What Dreams May Come and Dante's Inferno

Essay by sLvRk155es November 2004

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Death and what comes after has always been a subject of great interest and uncertainty. Many have tried to depict their own vision of the afterlife, be it heaven or hell, paradise or inferno. Here, I will discuss the similarities and differences in the hell represented in the movie What Dreams May Come and the Inferno of Dante Alighieri's Divine Comedy.

What Dreams May Come is a movie about two soul mates, Chris (Robin Williams) and Annie (Anabella Sciorra). After Chris' death in a car accident coupled with the death of her two children four years earlier, Annie commits suicide. While Chris has gone to heaven and discovered that his heaven is living in a world of Annie's paintings, Annie has gone to a hell also of her own making because of her suicide. When Chris learns of Annie's death and her place in hell, he vows to go there and bring her back.

The main theme is that soul mates exist and love goes on after death. One of the main differences between the hell that Dante paints and director Vincent Ward creates in the movie is the idea of the afterlife being objective or subjective. In the Inferno, Dante paints a hell of fire and brimstone, carefully divided and subdivided. Everything is meticulous and standardized. A place and punishment is dished out for every crime. For example, circle seven, depicted in Cantos twelve through seventeen is the designated place for the violent but has many subdivisions including violent against neighbor, self, God, nature, and art; each with their own punishment. Although Ward's vision of hell draws much from the traditional thinking of Dante's version, perhaps only for the sake of painting a picture of hell on the screen, the major difference is in the subjectiveness of it.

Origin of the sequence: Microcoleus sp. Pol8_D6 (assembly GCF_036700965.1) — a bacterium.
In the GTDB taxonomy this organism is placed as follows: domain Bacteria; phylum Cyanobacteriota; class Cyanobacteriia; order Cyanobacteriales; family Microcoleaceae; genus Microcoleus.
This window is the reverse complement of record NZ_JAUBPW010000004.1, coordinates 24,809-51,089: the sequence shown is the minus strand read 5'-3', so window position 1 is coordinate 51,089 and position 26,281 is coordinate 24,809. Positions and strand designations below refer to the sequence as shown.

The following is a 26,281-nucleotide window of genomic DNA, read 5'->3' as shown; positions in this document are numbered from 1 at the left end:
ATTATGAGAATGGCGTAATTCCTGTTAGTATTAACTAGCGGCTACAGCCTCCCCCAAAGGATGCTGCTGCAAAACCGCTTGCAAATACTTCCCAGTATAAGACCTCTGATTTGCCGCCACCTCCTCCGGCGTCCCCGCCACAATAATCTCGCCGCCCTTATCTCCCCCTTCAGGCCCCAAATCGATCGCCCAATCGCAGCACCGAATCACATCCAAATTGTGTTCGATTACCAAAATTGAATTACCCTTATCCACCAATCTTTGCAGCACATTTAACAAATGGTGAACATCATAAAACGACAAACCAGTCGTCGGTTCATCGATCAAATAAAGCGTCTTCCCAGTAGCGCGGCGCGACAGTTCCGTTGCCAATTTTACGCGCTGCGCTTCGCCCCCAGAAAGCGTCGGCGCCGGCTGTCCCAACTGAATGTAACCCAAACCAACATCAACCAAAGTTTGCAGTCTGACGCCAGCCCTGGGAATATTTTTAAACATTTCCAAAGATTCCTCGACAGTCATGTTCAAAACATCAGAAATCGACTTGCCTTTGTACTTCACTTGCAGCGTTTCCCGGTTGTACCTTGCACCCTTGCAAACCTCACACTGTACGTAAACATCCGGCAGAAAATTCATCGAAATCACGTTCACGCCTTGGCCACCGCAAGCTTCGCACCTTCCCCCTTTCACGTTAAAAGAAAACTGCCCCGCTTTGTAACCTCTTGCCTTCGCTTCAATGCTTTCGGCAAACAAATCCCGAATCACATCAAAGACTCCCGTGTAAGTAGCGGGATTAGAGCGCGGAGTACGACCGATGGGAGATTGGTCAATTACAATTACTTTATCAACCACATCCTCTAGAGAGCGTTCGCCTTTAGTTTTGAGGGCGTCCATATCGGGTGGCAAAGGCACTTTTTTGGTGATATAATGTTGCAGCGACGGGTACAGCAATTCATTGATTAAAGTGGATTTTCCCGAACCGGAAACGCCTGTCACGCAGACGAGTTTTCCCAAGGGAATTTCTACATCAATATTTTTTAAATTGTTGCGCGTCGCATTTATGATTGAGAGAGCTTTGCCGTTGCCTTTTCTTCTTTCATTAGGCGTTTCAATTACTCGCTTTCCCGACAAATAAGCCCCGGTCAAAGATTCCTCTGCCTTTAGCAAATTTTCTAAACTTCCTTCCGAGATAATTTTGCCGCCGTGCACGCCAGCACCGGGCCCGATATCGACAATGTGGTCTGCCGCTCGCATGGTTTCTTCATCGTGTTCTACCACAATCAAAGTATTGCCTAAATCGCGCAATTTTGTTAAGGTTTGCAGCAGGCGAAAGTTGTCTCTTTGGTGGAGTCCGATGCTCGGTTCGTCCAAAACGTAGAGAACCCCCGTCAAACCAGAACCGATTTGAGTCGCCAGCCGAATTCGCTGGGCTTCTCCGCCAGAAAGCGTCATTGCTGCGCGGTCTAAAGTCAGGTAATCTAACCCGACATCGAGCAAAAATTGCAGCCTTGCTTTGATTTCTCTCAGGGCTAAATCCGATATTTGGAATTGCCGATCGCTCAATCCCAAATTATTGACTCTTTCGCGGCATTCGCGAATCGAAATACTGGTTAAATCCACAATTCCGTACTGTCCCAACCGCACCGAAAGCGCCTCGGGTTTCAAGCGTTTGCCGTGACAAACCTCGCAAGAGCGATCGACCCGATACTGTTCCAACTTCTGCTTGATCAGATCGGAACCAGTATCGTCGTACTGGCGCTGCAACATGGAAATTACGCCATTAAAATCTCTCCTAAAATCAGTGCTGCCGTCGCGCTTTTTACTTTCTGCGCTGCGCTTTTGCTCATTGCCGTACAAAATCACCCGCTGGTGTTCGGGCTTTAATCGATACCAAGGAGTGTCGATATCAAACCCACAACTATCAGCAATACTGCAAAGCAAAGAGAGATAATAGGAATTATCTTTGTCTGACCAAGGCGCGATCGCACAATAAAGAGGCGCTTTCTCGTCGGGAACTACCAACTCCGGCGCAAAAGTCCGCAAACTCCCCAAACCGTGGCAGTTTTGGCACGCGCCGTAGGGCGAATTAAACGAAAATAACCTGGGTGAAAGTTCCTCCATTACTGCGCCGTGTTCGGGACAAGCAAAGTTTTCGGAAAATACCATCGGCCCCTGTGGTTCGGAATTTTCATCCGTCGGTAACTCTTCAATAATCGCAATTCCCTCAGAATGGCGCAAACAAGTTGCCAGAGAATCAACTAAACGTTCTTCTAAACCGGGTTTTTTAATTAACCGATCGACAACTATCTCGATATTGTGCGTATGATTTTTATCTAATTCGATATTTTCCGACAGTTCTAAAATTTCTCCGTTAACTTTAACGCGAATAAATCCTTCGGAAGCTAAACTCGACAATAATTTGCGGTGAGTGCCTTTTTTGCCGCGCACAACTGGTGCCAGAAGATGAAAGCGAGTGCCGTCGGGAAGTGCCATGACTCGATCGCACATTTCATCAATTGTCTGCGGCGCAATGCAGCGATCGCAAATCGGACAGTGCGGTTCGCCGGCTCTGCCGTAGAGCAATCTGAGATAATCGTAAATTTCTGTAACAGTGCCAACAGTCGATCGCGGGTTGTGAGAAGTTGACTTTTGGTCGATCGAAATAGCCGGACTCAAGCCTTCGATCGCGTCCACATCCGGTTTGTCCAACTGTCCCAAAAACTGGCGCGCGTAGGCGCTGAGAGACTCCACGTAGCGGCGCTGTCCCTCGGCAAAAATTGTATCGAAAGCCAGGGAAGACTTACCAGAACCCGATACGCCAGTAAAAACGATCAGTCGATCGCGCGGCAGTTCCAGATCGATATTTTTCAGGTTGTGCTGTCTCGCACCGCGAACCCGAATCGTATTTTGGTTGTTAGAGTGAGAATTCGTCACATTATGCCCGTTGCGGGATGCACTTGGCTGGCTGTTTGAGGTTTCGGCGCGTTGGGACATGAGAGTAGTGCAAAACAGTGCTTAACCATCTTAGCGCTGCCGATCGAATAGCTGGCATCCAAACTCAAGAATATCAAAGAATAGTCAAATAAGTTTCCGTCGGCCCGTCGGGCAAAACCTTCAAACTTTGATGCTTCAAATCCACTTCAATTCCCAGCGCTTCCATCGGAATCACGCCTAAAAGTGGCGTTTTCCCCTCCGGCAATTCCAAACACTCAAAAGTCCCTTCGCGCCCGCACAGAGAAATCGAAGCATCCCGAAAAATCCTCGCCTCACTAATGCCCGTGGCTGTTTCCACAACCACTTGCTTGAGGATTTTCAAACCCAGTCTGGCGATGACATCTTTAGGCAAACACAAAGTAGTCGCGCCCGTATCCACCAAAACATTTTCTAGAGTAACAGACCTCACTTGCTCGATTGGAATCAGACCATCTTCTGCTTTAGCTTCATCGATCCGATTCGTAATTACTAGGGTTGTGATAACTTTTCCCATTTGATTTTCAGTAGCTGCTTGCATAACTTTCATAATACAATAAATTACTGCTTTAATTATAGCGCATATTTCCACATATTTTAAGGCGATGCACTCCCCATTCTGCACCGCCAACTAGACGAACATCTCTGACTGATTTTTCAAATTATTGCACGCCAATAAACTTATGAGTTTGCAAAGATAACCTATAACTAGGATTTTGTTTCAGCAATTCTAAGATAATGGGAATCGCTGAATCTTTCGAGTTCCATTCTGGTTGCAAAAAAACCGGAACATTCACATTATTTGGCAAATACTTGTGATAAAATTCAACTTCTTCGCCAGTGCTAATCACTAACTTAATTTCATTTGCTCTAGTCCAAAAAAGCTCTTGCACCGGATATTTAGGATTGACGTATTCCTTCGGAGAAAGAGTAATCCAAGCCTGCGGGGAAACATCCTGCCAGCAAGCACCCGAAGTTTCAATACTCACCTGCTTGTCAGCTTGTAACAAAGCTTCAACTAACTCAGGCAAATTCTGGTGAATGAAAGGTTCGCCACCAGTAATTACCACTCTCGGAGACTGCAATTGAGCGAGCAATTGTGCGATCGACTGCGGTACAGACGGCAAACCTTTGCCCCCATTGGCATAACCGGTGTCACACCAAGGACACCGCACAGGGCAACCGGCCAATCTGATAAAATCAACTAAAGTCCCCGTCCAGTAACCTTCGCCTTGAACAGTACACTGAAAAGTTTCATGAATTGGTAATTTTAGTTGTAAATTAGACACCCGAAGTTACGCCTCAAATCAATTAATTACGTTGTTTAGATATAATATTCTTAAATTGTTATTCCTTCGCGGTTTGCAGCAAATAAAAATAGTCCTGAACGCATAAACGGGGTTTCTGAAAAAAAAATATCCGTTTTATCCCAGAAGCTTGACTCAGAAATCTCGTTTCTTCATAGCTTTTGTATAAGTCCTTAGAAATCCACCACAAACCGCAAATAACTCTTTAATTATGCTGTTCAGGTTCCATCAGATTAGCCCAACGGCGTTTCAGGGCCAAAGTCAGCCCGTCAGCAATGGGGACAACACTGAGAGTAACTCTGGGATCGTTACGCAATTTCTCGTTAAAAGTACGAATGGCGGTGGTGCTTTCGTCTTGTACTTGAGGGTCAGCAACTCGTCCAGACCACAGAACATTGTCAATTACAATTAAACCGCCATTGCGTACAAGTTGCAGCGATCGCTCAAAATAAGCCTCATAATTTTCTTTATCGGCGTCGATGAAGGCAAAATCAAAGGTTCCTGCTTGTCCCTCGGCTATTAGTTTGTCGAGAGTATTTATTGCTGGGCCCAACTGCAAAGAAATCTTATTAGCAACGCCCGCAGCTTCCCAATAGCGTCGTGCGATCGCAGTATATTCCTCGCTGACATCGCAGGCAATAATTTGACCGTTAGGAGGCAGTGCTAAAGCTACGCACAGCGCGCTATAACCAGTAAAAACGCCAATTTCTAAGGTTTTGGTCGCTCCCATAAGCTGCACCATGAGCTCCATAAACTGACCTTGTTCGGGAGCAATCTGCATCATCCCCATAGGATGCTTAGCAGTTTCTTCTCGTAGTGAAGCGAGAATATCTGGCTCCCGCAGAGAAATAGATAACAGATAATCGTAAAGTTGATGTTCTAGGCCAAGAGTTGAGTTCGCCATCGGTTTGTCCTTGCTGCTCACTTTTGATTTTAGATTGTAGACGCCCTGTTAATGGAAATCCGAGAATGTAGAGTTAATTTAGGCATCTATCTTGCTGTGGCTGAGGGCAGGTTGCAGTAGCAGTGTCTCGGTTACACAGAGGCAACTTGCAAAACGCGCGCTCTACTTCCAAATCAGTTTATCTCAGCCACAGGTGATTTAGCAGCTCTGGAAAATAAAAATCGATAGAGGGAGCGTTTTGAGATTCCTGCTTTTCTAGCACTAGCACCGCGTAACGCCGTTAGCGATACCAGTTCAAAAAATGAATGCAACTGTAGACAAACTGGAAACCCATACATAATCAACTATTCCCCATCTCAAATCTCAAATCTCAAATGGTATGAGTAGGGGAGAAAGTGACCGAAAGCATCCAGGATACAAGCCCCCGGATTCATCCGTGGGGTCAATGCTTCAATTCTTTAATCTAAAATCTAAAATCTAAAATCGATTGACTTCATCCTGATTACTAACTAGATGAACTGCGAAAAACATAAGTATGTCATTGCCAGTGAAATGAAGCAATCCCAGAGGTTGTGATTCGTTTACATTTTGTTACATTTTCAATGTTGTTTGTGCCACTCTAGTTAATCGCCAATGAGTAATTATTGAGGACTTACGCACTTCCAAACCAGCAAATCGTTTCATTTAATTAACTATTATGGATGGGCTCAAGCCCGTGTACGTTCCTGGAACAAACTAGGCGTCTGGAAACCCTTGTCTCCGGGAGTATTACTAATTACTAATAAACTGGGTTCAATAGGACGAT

In an interview regarding the film, director Vincent Ward stated "rather than there being an objective paradise where everybody's paradise is the same, you create your own paradise and it's whatever you want it to be" ("A Note on the Afterlife"). For Williams' character, Chris, his paradise was living in one of his wife Annie's paintings. But the same theory holds true for Annie in hell. Annie is not in her place in hell because she has been deemed by Minos to be a suicide and assigned her level; she exists there because she has made a hell of her own. Her hell is living in a world without her husband and children, which she tried to escape through committing suicide but lives on in due to her own self-loathing and guilt.

One central difference between these two works is the nature of Chris and Dante's travel into the inferno. While Chris has already died and gone to heaven, Dante is still living. Chris leaves heaven and descends into hell for his own purpose of bringing his soul mate, Annie, back. Chris had a choice as to if he wanted to go down to hell but Dante did not. His trip was divinely ordained and orchestrated. His reason in going is because he has been wandering from the "True Way" and has been sent to be taught an important and valuable lesson.